Erectile dysfunction is a common multi-factorial complication of diabetes mellitus. Newer medications, like the so-called PDE-5 inhibitors result in enhancement of penile erection. The introduction of sildenafil (Viagra), vardenafil (Levitra) and tadalafil (Cialis), have altered the management of erectile dysfunction. In this review we assessed the effect of these agents on erectile dysfunction in diabetic people. Eight studies with 976 men randomised to PDE-5 inhibitor therapy and a duration of mainly 12 weeks were evaluated. Compared to placebo treatment, these agents showed favourable effects in scores estimating sexual life, with an increased rate of adverse effects like headache and flushing after PDE-inhibitor therapy. Mortality was not reported in any of the included trials. Quality of life, with the exception of scores for sexual life, was not relevantly affected. If taken as prescribed, PDE-5 inhibitors comprise a valuable treatment option for erectile dysfunction in men with diabetes.
A meta-analysis of 36 744 men with ED in 12 prospective cohort studies found that the presence of ED significantly increased the risk of CVD, CAD, stroke and all-cause mortality, and the presence of ED was an independent risk factor for CVD. Ponholzer et al found that men with moderate to severe ED had a 65% increased relative risk for developing symptomatic CAD compared with men who did not have ED.26
Assessment of erectile dysfunction provides the opportunity to identify numerous comorbidities that are associated with erectile dysfunction. Some of these more common conditions, and the unique role of the GP in their assessment, are further discussed. However, many other conditions, including cancer or chronic diseases, can be associated with erectile dysfunction,11,12 but their unique features are outside the scope of this review. Table 2 provides a stepwise approach to erectile dysfunction management and treatment by the GP.

If any types of reversible causes are identified in the assessment, these should be treated initially. Typical reversible causes include hormonal imbalance (eg low testosterone), medication-induced erectile dysfunction and psychogenic erectile dysfunction. Modifiable risk factors, such as diabetes, hypertension, smoking and dyslipidaemia, should be optimised as well. Lifestyle modifications, risk factor optimisation, pharmacological and psychological treatments are not mutually exclusive, and patients are often better served by an integrative approach. For example, combining psychological treatment with a phosphodiesterase type 5 (PDE5) inhibitor may optimise the treatment response in patients with psychogenic erectile dysfunction.9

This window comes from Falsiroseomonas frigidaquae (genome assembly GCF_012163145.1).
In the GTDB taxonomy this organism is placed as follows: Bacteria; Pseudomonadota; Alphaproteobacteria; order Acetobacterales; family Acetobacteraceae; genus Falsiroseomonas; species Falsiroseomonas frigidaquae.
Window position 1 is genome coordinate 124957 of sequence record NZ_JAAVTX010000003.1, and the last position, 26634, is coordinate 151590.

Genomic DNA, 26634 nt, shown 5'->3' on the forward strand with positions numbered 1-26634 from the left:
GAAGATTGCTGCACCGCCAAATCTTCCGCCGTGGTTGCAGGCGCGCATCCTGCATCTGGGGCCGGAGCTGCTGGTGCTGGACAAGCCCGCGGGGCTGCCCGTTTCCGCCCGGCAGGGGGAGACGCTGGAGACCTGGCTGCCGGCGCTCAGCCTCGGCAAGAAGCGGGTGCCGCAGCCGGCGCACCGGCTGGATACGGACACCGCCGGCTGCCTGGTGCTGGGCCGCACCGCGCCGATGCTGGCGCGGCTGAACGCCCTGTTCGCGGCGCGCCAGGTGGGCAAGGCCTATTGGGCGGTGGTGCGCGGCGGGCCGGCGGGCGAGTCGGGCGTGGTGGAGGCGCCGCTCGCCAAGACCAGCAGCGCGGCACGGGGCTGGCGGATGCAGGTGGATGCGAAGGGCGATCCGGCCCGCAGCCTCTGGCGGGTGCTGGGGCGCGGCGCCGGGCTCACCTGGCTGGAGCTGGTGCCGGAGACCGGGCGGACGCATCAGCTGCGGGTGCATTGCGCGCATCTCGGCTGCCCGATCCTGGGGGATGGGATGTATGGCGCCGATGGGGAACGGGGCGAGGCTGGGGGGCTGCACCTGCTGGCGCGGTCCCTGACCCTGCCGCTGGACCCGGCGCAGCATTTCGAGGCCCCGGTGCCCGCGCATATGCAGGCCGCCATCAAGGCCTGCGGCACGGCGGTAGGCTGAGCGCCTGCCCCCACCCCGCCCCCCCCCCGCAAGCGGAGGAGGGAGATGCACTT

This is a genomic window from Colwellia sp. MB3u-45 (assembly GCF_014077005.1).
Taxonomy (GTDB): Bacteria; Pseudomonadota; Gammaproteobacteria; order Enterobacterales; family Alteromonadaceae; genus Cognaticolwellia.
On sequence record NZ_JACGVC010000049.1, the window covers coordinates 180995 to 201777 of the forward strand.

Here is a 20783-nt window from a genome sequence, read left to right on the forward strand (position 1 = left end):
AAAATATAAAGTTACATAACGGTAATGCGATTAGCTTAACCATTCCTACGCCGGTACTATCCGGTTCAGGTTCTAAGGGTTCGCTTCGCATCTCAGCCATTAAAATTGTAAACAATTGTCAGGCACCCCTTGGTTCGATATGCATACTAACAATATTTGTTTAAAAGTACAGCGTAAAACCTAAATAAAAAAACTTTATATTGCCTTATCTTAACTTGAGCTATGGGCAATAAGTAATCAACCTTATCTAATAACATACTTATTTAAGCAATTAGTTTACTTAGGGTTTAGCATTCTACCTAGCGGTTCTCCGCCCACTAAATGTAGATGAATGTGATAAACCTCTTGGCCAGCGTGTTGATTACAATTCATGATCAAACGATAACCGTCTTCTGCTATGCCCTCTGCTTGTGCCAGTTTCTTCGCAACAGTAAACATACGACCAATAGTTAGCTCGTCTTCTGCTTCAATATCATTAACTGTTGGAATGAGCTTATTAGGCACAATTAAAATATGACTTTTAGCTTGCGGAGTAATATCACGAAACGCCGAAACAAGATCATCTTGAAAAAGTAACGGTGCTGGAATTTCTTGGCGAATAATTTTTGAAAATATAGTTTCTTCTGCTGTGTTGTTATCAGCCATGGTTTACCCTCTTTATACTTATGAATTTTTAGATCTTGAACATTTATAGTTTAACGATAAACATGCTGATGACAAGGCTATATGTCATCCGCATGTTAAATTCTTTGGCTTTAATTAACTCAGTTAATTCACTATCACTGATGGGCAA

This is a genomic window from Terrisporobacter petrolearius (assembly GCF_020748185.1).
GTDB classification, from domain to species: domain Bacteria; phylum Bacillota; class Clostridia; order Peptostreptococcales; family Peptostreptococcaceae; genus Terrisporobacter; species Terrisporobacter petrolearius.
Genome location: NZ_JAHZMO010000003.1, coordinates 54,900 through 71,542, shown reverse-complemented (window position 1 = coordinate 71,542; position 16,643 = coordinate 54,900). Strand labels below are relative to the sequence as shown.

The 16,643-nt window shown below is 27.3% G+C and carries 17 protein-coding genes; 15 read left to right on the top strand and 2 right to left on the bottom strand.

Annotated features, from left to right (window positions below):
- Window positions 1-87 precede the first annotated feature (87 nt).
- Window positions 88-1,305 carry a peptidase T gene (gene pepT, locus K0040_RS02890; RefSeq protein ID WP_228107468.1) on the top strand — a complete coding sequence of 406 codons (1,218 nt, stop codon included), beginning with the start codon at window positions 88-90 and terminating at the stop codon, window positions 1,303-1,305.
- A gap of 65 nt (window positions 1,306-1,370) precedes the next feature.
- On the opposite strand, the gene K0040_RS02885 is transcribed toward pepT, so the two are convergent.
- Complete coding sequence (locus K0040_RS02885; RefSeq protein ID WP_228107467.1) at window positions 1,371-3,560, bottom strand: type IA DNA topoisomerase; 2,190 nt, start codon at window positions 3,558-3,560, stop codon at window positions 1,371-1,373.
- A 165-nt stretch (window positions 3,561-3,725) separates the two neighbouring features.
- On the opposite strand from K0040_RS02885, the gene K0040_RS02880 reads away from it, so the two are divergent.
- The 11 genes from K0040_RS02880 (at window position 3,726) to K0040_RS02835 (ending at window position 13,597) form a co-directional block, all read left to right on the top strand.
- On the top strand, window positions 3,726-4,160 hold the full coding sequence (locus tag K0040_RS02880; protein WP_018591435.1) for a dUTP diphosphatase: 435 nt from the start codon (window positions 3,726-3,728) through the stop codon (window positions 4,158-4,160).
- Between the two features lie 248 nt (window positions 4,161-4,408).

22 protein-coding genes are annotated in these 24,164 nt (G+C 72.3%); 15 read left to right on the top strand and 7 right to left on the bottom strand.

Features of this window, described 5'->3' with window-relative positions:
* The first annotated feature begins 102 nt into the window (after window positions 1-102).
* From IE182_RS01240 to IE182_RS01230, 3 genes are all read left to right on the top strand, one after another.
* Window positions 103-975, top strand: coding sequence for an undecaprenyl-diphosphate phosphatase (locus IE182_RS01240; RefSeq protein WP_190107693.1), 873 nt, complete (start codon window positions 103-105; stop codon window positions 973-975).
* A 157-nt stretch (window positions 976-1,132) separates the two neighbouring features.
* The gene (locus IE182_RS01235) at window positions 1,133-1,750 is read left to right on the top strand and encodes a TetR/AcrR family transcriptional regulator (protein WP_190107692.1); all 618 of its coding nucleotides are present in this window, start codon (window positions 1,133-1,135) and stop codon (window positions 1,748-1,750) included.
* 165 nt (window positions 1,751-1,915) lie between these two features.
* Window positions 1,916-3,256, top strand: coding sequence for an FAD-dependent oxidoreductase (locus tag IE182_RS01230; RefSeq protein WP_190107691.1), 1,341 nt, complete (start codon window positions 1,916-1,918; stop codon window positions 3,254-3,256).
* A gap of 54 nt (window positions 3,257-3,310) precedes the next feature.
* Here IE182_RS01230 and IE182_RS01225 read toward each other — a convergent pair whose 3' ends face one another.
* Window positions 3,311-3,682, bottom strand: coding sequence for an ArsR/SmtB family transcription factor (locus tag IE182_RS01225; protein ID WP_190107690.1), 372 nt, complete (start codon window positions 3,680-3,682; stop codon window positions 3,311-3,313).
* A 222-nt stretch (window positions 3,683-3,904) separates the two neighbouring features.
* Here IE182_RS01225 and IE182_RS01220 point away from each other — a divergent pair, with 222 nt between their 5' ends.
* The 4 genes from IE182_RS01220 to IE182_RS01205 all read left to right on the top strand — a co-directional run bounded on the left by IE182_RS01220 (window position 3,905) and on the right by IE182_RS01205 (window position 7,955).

While studies are limited, it has been shown that male sexual dysfunction can also negatively impact the sexual function of female partners. A study comparing the sexual function of women with partners with erectile dysfunction to those without showed that sexual arousal, lubrication, orgasm, satisfaction, pain and total score were significantly lower in those who had partners with erectile dysfunction. Later in that study, a large proportion of the men with erectile dysfunction underwent treatment. Following treatment, sexual arousal, lubrication, orgasm, satisfaction and pain were all significantly increased. It was concluded that female sexual function is impacted by male erection status, which may improve following treatment of male sexual dysfunction.

Dr. Liou says that some men come to him after getting a prescription from their primary care doctors, claiming that the drug doesn't work. Sometimes it's because they used it incorrectly. "The biggest misconception is that these drugs are an on/off switch for erections," Dr. Liou says. But the drugs don't work well without sexual stimulation. "During that time, you need to be with your partner and have foreplay," Dr. Liou says. "Don't take it, do the taxes or the dishes, and then meet at the bedroom thinking you'll be ready to go. It's not like that."
Illegal online ‘pharmacies’ typically provide no physical contact information, often do not provide the name of the pharmacist who supposedly prescribes the medication, and do not require prescriptions to supply prescription-only medicines. A European study reported that 94% of online pharmacy websites surveyed did not name a pharmacist, 90% did not require a prescription and 85% had no physical address.
Taking one of these tablets will not automatically produce an erection. Sexual stimulation is needed first to cause the release of nitric oxide from your penile nerves. These medications amplify that signal, allowing some men to function normally. Oral erectile dysfunction medications are not aphrodisiacs, will not cause excitement and are not needed in men who get normal erections.
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